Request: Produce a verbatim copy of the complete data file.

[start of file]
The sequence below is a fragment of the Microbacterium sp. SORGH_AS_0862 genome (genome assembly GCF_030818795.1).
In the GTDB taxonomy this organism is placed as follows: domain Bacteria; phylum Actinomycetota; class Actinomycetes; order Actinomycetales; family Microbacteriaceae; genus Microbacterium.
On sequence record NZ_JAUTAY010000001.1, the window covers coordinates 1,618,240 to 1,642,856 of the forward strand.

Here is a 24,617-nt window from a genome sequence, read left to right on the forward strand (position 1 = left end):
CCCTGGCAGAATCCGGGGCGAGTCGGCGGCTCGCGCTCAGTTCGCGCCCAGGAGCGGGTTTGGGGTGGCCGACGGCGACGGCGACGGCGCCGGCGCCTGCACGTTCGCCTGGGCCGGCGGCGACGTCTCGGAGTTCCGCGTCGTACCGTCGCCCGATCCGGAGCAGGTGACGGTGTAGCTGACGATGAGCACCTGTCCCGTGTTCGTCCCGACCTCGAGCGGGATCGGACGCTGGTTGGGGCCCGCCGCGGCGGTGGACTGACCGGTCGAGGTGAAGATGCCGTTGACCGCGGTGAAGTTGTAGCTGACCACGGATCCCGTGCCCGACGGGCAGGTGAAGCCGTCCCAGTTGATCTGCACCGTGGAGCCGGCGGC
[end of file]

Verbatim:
The sequence below is a fragment of the Microbacterium sp. SORGH_AS_0862 genome (genome assembly GCF_030818795.1).
In the GTDB taxonomy this organism is placed as follows: domain Bacteria; phylum Actinomycetota; class Actinomycetes; order Actinomycetales; family Microbacteriaceae; genus Microbacterium.
On sequence record NZ_JAUTAY010000001.1, the window covers coordinates 1,618,240 to 1,642,856 of the forward strand.

Here is a 24,617-nt window from a genome sequence, read left to right on the forward strand (position 1 = left end):
CCCTGGCAGAATCCGGGGCGAGTCGGCGGCTCGCGCTCAGTTCGCGCCCAGGAGCGGGTTTGGGGTGGCCGACGGCGACGGCGACGGCGCCGGCGCCTGCACGTTCGCCTGGGCCGGCGGCGACGTCTCGGAGTTCCGCGTCGTACCGTCGCCCGATCCGGAGCAGGTGACGGTGTAGCTGACGATGAGCACCTGTCCCGTGTTCGTCCCGACCTCGAGCGGGATCGGACGCTGGTTGGGGCCCGCCGCGGCGGTGGACTGACCGGTCGAGGTGAAGATGCCGTTGACCGCGGTGAAGTTGTAGCTGACCACGGATCCCGTGCCCGACGGGCAGGTGAAGCCGTCCCAGTTGATCTGCACCGTGGAGCCGGCGGC